Beefy Boxes and Bandwidth Generously Provided by pair Networks
Perl-Sensitive Sunglasses

Comment on

( #3333=superdoc: print w/replies, xml ) Need Help??

What exactly are you criticizing? Windows? (What makes an "inferior OS"?) Java? No, threading is not just a buzzword, and it frankly doesn't matter that threads have gone through many changes through the years. The history of threads demonstrates that they are not the "new kid on the block". So they've evolved over the years; this is not a useful critique. Threads, at least in their contemporary manifestations as in Win32, Java, and ithreads as of Perl 5.6, allow lightweight and highly manageable distibution of resources -- especially when it comes to interpreted languages due to the overhead of the interpreter or virtual machine -- whereas forked processes are more memory intensive and more difficult to work with. The difference between interprocess and intraprocess communication is a big one.

It's just like Java, it never works the same twice

Really? Core Java has been stable since at least 1997. If you want to criticize Java's stability, please look first at Java extensions like Swing, J2EE, or the implementation of (the recently added) anonymous inner classes. And by the way, threads were built into the language from its very inception, in fact one of the revolutionary aspects of Java was the fact that Gosling/Sun realized the usefulness of threads early on and built that capacity into the language for the 1.0 release. Abigail-II, if you're going to slander another programming language, at least make it believable.

Threads mangle each others variables by default, and you need to explicitely guard yourself against that from happening.

The benefit of threading as opposed to forking processes is shared memory space, and that's why Java and threading packages in C++ and Win32 support code that is thread safe. The bottom line is that it's a trade for efficiency in memory usage in exchange for the extra effort it takes to type "sychronized" in your method declarations.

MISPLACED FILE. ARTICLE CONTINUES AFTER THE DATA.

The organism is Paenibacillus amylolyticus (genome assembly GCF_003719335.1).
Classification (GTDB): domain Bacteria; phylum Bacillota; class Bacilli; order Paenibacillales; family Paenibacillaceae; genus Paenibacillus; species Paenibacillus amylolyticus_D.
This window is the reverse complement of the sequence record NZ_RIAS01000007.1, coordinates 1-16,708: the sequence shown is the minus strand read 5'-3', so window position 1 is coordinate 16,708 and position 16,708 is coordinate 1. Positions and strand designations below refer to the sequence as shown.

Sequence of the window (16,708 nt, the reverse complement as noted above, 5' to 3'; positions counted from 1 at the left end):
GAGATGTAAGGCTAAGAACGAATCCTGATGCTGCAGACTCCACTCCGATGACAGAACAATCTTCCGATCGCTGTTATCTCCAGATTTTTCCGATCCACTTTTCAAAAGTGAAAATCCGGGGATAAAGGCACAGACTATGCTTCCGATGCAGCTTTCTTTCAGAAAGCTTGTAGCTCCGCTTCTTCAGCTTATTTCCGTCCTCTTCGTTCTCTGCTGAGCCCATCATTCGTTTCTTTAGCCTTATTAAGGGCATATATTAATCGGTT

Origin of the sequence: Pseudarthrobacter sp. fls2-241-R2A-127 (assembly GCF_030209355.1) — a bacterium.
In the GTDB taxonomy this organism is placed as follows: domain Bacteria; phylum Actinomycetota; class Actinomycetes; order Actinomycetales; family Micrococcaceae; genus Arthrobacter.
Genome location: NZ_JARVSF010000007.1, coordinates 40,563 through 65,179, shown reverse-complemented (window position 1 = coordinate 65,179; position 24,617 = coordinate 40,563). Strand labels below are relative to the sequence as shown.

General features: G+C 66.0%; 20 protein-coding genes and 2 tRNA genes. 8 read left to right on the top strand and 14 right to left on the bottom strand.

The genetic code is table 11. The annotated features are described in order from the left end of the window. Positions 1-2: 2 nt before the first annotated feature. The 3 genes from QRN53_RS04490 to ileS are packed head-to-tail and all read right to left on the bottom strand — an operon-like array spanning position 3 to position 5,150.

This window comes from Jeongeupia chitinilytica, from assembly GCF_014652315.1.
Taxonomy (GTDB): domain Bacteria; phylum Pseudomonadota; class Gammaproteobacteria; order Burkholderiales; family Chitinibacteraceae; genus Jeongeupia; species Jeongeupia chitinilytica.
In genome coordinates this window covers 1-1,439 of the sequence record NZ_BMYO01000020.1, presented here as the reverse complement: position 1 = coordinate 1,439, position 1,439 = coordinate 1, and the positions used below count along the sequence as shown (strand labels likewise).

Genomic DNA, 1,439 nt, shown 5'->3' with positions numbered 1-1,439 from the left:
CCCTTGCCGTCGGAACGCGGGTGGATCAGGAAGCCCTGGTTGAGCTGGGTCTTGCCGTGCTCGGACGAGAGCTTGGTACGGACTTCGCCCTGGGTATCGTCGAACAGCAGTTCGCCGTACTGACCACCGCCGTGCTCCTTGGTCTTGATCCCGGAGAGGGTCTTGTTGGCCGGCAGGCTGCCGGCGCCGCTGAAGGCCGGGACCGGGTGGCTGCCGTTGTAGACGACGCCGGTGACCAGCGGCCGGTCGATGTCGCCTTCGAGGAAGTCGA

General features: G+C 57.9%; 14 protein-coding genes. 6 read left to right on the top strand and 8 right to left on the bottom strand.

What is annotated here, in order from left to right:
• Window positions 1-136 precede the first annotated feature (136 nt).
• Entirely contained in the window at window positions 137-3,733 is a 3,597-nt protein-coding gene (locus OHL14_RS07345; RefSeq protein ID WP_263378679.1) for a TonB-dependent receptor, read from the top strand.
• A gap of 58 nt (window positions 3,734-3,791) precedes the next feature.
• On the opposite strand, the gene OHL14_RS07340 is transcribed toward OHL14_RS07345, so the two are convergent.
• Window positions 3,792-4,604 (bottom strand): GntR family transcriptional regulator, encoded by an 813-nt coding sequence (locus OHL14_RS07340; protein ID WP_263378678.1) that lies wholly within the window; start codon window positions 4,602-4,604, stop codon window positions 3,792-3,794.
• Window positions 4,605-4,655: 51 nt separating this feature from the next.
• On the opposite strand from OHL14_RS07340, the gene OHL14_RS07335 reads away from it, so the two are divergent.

I for one am glad that thread support in Perl is progressing, and that it will be fully realized in Perl 6.

In reply to Re: Re: Status and usefulness of ithreads in 5.8.0 by djantzen
in thread Status and usefulness of ithreads in 5.8.0 by BazB

Use:  <p> text here (a paragraph) </p>
and:  <code> code here </code>
to format your post; it's "PerlMonks-approved HTML":

  • Posts are HTML formatted. Put <p> </p> tags around your paragraphs. Put <code> </code> tags around your code and data!
  • Titles consisting of a single word are discouraged, and in most cases are disallowed outright.
  • Read Where should I post X? if you're not absolutely sure you're posting in the right place.
  • Please read these before you post! —
  • Posts may use any of the Perl Monks Approved HTML tags:
    a, abbr, b, big, blockquote, br, caption, center, col, colgroup, dd, del, div, dl, dt, em, font, h1, h2, h3, h4, h5, h6, hr, i, ins, li, ol, p, pre, readmore, small, span, spoiler, strike, strong, sub, sup, table, tbody, td, tfoot, th, thead, tr, tt, u, ul, wbr
  • You may need to use entities for some characters, as follows. (Exception: Within code tags, you can put the characters literally.)
            For:     Use:
    & &amp;
    < &lt;
    > &gt;
    [ &#91;
    ] &#93;
  • Link using PerlMonks shortcuts! What shortcuts can I use for linking?
  • See Writeup Formatting Tips and other pages linked from there for more info.
  • Log In?

    What's my password?
    Create A New User
    and all is quiet...

    How do I use this? | Other CB clients
    Other Users?
    Others surveying the Monastery: (6)
    As of 2018-03-17 13:27 GMT
    Find Nodes?
      Voting Booth?
      When I think of a mole I think of:

      Results (224 votes). Check out past polls.